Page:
In previous posts I have documented the wide range of art installations, logos, heritage boards and signs that populate the Pontcysyllte Aqueduct World Heritage Site, its ‘altogether brilliant’ logo, vistas of it and benches alluding to it on the walk from Ty Mawr country park, and also its focus as a place of memorialisation for those who have died in its vicinity. Most recently, I’ve discussed the intersection of the Llangollen Canal with Offa’s Dyke just to the south-east of Froncysyllte.
There is, however, one further art installation in the World Heritage Site I have failed to discuss. It is situated just a little way south of the aqueduct at Froncysyllte beside the canal and commemorating the industries – brick and tile works, lime kilns and quarry – in the vicinity. What struck me about this was the combination of truck, image of the canal and kilns, and the ironwork embedded into the monument afford the illusion that this is almost geological: as if the embedded elements are fossils wearing out of the rock from a long-distant epoch from millions of years ago. The pickaxe-heads in particular evoke the passage of geologic time since they could almost be imagined to be the vertebrae of some terrifying ferrous dinosaur that once stalked the Vale. The aesthetic of a fossilised heritage is both striking and problematic: these are still living communities, not pickled pasts.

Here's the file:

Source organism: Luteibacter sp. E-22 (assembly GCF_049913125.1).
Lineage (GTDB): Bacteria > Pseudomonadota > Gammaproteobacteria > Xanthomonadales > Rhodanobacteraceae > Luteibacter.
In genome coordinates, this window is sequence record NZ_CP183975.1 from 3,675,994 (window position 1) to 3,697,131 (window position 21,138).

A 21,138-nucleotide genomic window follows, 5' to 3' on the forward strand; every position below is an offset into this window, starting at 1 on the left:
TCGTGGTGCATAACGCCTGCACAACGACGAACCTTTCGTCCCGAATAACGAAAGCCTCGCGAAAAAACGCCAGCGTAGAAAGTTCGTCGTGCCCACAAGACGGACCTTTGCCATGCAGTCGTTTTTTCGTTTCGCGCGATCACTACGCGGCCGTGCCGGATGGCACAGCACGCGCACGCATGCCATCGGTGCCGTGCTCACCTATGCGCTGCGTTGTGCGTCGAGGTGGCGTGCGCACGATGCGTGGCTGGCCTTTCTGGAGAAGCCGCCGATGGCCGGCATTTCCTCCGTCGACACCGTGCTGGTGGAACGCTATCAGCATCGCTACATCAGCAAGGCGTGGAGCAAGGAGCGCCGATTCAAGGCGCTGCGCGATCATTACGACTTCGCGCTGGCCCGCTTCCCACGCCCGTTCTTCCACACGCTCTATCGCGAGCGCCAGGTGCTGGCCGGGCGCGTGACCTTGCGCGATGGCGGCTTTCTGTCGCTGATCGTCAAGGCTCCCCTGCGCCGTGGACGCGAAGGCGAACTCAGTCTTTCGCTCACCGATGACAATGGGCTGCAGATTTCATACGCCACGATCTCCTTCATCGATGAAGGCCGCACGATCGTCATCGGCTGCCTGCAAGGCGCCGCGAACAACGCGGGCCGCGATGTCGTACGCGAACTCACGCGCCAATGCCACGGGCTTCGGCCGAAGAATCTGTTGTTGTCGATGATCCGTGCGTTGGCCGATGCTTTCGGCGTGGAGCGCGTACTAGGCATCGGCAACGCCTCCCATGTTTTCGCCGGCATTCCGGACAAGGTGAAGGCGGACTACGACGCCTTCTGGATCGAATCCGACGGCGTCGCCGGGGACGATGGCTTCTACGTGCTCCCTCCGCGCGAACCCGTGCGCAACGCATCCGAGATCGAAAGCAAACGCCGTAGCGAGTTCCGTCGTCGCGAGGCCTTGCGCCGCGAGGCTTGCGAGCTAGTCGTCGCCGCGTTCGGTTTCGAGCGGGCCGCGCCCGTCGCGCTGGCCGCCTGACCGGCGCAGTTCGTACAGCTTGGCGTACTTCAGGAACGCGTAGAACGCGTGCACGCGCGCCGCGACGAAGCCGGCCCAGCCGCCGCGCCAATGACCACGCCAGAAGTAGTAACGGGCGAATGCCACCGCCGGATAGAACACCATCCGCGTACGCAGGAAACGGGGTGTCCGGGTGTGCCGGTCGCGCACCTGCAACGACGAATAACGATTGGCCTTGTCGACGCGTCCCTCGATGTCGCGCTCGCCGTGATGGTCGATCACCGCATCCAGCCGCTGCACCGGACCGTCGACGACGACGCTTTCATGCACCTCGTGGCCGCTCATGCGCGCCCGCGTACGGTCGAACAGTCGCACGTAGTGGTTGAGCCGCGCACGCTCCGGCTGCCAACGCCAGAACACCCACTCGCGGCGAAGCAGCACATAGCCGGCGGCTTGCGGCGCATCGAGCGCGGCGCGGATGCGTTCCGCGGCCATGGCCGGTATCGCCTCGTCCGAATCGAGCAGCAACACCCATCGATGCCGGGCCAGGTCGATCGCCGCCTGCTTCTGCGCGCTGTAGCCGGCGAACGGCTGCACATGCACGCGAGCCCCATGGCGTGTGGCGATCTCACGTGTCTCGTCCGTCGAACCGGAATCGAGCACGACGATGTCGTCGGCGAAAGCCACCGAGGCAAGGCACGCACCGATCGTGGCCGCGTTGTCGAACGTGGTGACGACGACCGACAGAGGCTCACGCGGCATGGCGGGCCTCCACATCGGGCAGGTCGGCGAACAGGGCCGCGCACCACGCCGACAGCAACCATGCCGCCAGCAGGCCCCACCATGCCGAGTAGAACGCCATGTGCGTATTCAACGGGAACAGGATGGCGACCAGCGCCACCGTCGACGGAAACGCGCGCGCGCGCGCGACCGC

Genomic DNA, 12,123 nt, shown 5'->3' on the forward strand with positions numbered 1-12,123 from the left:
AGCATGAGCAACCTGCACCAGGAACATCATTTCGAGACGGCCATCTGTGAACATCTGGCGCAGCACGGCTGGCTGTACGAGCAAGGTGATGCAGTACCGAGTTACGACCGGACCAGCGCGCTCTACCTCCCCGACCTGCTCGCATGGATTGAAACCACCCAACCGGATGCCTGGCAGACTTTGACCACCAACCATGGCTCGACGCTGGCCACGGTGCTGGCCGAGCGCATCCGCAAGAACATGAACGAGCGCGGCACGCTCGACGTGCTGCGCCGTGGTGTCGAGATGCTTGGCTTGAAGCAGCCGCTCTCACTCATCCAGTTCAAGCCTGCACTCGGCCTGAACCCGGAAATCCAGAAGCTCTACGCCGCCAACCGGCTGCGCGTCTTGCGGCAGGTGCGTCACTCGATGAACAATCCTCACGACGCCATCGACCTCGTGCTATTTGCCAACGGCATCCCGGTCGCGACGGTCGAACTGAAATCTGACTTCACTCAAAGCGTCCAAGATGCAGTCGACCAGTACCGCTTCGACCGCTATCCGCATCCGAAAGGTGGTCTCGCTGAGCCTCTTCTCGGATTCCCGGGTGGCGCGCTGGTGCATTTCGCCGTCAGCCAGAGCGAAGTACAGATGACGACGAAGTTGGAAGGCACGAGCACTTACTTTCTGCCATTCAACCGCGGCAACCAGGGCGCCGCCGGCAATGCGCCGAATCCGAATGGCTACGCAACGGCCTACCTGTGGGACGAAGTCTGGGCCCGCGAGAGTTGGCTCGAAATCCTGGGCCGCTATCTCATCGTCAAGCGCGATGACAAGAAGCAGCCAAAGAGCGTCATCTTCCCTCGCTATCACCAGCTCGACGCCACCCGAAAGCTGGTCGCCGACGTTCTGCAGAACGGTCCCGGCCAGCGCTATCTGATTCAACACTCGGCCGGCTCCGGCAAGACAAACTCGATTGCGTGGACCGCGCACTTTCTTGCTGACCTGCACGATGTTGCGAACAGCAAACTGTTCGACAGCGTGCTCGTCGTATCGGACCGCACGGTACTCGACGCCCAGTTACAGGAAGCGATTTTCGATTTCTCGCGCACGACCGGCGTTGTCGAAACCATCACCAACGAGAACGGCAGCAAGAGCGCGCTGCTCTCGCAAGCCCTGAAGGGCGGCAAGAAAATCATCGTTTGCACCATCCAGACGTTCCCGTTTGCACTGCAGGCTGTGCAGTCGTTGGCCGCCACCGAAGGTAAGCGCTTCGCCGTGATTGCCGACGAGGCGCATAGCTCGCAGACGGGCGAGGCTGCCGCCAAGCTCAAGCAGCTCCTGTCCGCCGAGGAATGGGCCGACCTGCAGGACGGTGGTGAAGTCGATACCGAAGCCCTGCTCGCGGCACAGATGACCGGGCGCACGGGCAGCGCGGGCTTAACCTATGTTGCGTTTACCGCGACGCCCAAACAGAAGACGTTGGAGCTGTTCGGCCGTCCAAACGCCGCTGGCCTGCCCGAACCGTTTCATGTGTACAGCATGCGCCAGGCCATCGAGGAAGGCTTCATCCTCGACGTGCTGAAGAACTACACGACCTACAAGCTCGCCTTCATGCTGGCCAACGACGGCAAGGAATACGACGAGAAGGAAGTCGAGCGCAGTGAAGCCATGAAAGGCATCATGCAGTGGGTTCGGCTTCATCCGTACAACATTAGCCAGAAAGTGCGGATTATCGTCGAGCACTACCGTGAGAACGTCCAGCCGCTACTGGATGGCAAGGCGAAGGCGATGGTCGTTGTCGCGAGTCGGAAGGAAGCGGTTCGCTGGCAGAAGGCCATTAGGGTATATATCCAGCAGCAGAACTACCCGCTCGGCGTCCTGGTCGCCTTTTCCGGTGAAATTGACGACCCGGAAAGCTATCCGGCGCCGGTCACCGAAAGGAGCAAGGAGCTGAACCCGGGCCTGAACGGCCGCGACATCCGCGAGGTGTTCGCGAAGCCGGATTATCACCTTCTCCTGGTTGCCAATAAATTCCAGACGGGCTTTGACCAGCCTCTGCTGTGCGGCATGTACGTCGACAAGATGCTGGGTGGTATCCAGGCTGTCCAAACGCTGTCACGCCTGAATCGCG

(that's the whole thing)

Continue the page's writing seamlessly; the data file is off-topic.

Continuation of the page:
One thing I don’t know is: who is Canada Bill? He is the focal point of the piece…
This art commemorates the canal and its associated communities and people through the medium of stone, cement and iron. It powerfully uses images of, and fragments of artefacts from, the industrial past to tell the story, fossilised for all to see.